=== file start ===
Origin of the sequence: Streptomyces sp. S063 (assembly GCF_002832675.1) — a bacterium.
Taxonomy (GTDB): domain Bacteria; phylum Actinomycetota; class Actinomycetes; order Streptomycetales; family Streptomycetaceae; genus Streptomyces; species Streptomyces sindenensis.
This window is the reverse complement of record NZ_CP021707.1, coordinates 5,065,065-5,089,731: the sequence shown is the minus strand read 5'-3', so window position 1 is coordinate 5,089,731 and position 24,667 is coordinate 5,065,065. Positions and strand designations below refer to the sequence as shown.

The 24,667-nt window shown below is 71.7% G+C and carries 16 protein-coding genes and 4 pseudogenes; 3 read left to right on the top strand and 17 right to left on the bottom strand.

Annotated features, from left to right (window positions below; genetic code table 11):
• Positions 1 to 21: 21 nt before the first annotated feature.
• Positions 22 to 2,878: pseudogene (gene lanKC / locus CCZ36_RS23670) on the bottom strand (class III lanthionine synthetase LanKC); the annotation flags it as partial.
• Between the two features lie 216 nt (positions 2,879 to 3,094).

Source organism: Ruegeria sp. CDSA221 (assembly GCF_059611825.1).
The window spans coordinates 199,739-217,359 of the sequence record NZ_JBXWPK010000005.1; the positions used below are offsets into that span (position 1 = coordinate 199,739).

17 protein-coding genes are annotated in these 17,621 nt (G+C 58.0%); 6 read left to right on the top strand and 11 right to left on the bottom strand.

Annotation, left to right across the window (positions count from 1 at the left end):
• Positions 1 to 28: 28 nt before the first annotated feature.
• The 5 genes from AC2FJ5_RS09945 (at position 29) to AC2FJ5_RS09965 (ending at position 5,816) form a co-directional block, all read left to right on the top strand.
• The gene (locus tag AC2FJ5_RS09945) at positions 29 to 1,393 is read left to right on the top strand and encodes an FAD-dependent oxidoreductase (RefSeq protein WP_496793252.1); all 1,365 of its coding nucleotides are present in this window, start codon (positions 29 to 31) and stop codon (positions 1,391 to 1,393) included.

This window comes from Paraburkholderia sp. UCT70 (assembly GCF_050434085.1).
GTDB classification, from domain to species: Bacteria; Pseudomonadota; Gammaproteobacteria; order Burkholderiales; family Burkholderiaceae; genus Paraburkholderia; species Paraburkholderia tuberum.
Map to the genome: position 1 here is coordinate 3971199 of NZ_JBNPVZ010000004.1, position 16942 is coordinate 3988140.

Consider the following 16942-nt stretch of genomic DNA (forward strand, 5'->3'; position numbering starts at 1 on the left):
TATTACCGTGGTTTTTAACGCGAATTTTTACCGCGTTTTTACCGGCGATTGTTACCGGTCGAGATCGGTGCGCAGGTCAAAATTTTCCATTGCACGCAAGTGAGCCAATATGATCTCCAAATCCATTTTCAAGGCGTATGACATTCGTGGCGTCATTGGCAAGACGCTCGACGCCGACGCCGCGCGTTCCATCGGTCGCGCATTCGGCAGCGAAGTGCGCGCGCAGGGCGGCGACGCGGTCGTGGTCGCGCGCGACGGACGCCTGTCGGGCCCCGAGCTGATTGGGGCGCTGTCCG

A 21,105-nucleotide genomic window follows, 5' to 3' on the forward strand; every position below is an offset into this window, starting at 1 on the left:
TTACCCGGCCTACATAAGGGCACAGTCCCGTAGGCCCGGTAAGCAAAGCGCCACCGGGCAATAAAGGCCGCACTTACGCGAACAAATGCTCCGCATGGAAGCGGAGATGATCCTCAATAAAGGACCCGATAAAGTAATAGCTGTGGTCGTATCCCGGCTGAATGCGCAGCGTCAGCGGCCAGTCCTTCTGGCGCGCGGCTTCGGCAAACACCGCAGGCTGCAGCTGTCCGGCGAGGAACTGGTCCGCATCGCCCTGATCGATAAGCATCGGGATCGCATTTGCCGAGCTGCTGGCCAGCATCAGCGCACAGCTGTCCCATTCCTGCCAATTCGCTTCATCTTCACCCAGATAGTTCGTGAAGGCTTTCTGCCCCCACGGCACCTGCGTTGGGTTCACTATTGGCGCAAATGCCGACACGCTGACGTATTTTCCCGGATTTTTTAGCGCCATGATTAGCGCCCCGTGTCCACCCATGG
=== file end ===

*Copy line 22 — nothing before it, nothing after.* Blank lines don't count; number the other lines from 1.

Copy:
TTACCCGGCCTACATAAGGGCACAGTCCCGTAGGCCCGGTAAGCAAAGCGCCACCGGGCAATAAAGGCCGCACTTACGCGAACAAATGCTCCGCATGGAAGCGGAGATGATCCTCAATAAAGGACCCGATAAAGTAATAGCTGTGGTCGTATCCCGGCTGAATGCGCAGCGTCAGCGGCCAGTCCTTCTGGCGCGCGGCTTCGGCAAACACCGCAGGCTGCAGCTGTCCGGCGAGGAACTGGTCCGCATCGCCCTGATCGATAAGCATCGGGATCGCATTTGCCGAGCTGCTGGCCAGCATCAGCGCACAGCTGTCCCATTCCTGCCAATTCGCTTCATCTTCACCCAGATAGTTCGTGAAGGCTTTCTGCCCCCACGGCACCTGCGTTGGGTTCACTATTGGCGCAAATGCCGACACGCTGACGTATTTTCCCGGATTTTTTAGCGCCATGATTAGCGCCCCGTGTCCACCCATGG